The story of the Jack-O-Lantern goes back several hundred years, to a time when it was believed that the devil came to claim the notoriously malevolent soul of a blacksmith named Jack. After tricking the devil, and having his soul sent to the heavens above rather than being cast to the fires of hell below, Jack arrived at the devil’s doorstep, once more. Wanting nothing to do with Jack, the devil condemned the unwanted blacksmith to wander in a dark and endless night for all of eternity. Jack's only comfort would be a burning lump of coal that he caught inside of a hollowed out turnip when the devil tossed it to him out of pity.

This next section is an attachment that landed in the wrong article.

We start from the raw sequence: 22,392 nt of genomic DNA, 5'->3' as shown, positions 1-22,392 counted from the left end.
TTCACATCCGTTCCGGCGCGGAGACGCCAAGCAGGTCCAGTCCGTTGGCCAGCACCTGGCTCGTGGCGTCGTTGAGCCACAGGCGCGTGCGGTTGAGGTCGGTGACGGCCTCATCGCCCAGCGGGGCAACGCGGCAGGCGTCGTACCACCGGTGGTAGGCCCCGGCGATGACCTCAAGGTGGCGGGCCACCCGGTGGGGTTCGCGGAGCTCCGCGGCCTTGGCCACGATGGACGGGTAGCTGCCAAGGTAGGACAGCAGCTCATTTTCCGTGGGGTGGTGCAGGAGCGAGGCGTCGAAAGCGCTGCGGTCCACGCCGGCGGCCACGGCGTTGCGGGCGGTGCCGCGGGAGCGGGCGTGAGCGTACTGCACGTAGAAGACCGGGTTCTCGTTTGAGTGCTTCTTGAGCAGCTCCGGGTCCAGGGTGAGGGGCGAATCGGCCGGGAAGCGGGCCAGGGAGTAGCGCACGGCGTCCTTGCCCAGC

As it is an Ink & Pixel tradition, we’re going to take a look at the box office returns for TRICK ‘R TREAT – though I must warn you, they are quite chilling. According to my calculations, TRICK ‘R TREAT had only earned an unfathomably criminal amount of $13.5 million during its theatrical run. That said, it’s important to remember that only a handful of theaters dedicated themselves to screening this (now a) cult classic for its popcorn-munching patrons. Regardless of theaters dropping the ball on this frightfully fun flick, TRICK ‘R TREAT received glowingly positive reviews from critics and aggregator sites such as Bloody Disgusting, Dread Central, and of course, our own Arrow in the Head. What’s more is that because the film has, in time, become somewhat of a Halloween viewing tradition for many, a direct sequel is currently in the works.